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Properties regulating the nature of the plasmacytoid dendritic cell response to Toll-like receptor 9 activation - Franck J. Barrat Ph.D.

August 7, 2006

Human plasmacytoid DCs (PDCs) represent a central cell type of the immune system (1, 2) that can participate to two of its critical activities. First, they can produce substantial amounts of type I IFN in response to a variety of pathogens, including viruses or parasites (3–6). PDC recognition of viruses is mediated primarily by recognition of the RNA or DNA genomes by toll-like receptors (TLR)7 and TLR9, respectively (1, 2). Second, after activation by viruses, cytokines, or CD40L, PDCs diff erentiate into DCs and initiate adaptive immune responses leading to CD4 and CD8 T cell activation (1, 2, 7).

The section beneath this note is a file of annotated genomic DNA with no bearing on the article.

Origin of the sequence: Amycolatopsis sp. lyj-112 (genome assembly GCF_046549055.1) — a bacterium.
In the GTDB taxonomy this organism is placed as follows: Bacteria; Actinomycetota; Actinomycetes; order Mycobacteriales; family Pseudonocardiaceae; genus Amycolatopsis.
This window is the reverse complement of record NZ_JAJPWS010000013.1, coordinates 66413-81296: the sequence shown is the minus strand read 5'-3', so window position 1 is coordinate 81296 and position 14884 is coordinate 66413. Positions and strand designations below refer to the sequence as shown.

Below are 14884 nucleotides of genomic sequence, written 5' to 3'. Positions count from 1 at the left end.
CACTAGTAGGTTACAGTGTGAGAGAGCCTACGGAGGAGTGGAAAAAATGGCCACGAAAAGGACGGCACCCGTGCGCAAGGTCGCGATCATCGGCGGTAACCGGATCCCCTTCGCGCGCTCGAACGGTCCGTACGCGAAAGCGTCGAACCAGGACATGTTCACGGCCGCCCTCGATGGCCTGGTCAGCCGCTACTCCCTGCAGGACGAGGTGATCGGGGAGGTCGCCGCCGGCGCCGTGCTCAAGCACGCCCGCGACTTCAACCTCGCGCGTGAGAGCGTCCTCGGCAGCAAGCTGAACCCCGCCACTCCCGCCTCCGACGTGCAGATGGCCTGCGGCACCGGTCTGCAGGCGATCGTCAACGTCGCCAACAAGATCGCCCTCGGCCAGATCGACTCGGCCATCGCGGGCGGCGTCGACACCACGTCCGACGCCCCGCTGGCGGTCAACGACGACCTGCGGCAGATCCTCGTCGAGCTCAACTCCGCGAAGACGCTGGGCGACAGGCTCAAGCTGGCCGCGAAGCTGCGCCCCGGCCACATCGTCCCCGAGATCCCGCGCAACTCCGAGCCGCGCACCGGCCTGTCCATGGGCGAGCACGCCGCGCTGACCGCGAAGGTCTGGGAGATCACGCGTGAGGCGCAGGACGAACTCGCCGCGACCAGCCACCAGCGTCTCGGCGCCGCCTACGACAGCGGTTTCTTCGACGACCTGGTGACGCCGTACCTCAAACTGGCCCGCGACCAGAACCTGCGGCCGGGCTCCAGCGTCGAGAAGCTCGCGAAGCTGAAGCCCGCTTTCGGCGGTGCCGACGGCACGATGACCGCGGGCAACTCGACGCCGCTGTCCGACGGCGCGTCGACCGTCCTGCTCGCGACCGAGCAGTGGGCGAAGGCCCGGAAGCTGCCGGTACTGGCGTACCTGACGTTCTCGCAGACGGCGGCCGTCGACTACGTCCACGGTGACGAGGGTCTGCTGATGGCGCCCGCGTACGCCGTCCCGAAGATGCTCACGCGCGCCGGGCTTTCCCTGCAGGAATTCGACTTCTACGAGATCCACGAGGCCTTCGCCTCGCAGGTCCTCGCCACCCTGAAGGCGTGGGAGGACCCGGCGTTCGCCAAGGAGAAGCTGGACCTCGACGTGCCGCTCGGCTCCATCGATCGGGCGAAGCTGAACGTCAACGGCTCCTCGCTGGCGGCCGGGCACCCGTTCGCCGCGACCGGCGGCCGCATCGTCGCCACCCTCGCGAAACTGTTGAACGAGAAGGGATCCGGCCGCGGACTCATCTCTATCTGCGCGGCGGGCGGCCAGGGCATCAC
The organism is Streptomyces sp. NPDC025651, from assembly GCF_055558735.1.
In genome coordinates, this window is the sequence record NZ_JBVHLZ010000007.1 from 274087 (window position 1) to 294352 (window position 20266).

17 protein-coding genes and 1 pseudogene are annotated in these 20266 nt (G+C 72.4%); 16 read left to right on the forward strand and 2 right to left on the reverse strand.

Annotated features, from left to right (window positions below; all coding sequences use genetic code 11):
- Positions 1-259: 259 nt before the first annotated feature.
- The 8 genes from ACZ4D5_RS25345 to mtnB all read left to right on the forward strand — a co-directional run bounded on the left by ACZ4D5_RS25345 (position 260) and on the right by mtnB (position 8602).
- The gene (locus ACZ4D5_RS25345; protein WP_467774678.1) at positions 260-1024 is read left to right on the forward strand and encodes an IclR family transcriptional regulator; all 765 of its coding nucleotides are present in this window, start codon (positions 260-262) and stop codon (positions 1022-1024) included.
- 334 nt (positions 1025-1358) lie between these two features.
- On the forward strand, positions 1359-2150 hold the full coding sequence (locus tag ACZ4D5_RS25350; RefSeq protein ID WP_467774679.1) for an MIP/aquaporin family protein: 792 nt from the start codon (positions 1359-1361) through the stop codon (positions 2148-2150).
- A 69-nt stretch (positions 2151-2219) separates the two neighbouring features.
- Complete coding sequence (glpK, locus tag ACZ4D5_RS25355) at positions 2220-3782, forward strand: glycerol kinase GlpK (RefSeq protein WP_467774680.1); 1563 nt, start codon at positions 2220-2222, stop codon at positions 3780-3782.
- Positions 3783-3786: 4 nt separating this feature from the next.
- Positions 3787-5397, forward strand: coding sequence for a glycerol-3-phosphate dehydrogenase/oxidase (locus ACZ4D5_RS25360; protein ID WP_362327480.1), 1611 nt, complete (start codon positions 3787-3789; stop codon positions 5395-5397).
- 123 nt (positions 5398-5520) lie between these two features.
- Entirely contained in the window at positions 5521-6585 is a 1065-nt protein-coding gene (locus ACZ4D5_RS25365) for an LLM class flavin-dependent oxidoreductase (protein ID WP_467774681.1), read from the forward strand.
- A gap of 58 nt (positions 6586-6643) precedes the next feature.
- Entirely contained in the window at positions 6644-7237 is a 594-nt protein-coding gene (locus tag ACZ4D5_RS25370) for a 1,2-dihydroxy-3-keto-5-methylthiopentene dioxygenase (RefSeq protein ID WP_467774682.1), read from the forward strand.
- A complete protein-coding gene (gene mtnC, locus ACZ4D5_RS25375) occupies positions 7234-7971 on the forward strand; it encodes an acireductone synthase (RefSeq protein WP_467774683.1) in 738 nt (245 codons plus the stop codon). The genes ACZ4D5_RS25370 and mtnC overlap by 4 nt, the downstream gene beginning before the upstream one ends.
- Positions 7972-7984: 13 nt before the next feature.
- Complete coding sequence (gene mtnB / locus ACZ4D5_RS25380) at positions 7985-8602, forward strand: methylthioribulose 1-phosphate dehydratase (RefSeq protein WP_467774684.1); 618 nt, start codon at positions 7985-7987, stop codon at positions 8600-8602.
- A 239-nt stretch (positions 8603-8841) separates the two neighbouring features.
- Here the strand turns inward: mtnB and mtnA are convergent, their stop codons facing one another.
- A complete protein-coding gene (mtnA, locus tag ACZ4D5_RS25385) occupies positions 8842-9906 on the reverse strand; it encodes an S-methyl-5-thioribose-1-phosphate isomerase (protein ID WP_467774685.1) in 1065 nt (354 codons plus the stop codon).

The mechanisms governing these two functions, activation of the innate response refl ected by IFN-α production and of the adaptive response by increased costimulatory molecule expression and antigen presentation, are not clearly defi ned. This ability of PDCs to link the innate and adaptive immune response has many potential clinical applications. Clinical trials using synthetic TLR9 ligands, CpG-containing
immunostimulatory oligonucleotide sequences (ISS), are currently being conducted in allergy, asthma, cancer, and infectious diseases.


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Source: Alliance for Lupus Research
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